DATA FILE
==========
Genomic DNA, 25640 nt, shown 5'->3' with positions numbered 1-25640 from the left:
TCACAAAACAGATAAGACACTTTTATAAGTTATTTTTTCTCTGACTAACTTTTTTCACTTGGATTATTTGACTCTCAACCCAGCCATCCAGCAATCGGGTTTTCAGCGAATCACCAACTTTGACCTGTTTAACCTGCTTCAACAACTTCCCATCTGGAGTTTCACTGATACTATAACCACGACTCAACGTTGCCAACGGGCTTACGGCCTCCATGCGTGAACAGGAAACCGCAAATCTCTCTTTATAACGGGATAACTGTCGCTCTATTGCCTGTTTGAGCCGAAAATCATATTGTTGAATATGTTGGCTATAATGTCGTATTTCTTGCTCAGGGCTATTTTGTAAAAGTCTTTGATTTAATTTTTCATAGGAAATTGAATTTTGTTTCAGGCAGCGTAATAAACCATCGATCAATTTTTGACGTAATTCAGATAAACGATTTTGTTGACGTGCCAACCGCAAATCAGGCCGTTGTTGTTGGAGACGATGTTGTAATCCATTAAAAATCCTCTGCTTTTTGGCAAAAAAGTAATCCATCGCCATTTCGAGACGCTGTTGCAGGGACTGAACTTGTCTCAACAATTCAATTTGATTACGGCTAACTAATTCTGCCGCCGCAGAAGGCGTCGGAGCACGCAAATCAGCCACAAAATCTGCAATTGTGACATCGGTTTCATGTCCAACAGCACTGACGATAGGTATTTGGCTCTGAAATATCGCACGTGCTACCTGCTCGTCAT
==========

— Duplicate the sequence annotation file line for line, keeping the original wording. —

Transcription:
Genomic DNA, 25640 nt, shown 5'->3' with positions numbered 1-25640 from the left:
TCACAAAACAGATAAGACACTTTTATAAGTTATTTTTTCTCTGACTAACTTTTTTCACTTGGATTATTTGACTCTCAACCCAGCCATCCAGCAATCGGGTTTTCAGCGAATCACCAACTTTGACCTGTTTAACCTGCTTCAACAACTTCCCATCTGGAGTTTCACTGATACTATAACCACGACTCAACGTTGCCAACGGGCTTACGGCCTCCATGCGTGAACAGGAAACCGCAAATCTCTCTTTATAACGGGATAACTGTCGCTCTATTGCCTGTTTGAGCCGAAAATCATATTGTTGAATATGTTGGCTATAATGTCGTATTTCTTGCTCAGGGCTATTTTGTAAAAGTCTTTGATTTAATTTTTCATAGGAAATTGAATTTTGTTTCAGGCAGCGTAATAAACCATCGATCAATTTTTGACGTAATTCAGATAAACGATTTTGTTGACGTGCCAACCGCAAATCAGGCCGTTGTTGTTGGAGACGATGTTGTAATCCATTAAAAATCCTCTGCTTTTTGGCAAAAAAGTAATCCATCGCCATTTCGAGACGCTGTTGCAGGGACTGAACTTGTCTCAACAATTCAATTTGATTACGGCTAACTAATTCTGCCGCCGCAGAAGGCGTCGGAGCACGCAAATCAGCCACAAAATCTGCAATTGTGACATCGGTTTCATGTCCAACAGCACTGACGATAGGTATTTGGCTCTGAAATATCGCACGTGCTACCTGCTCGTCAT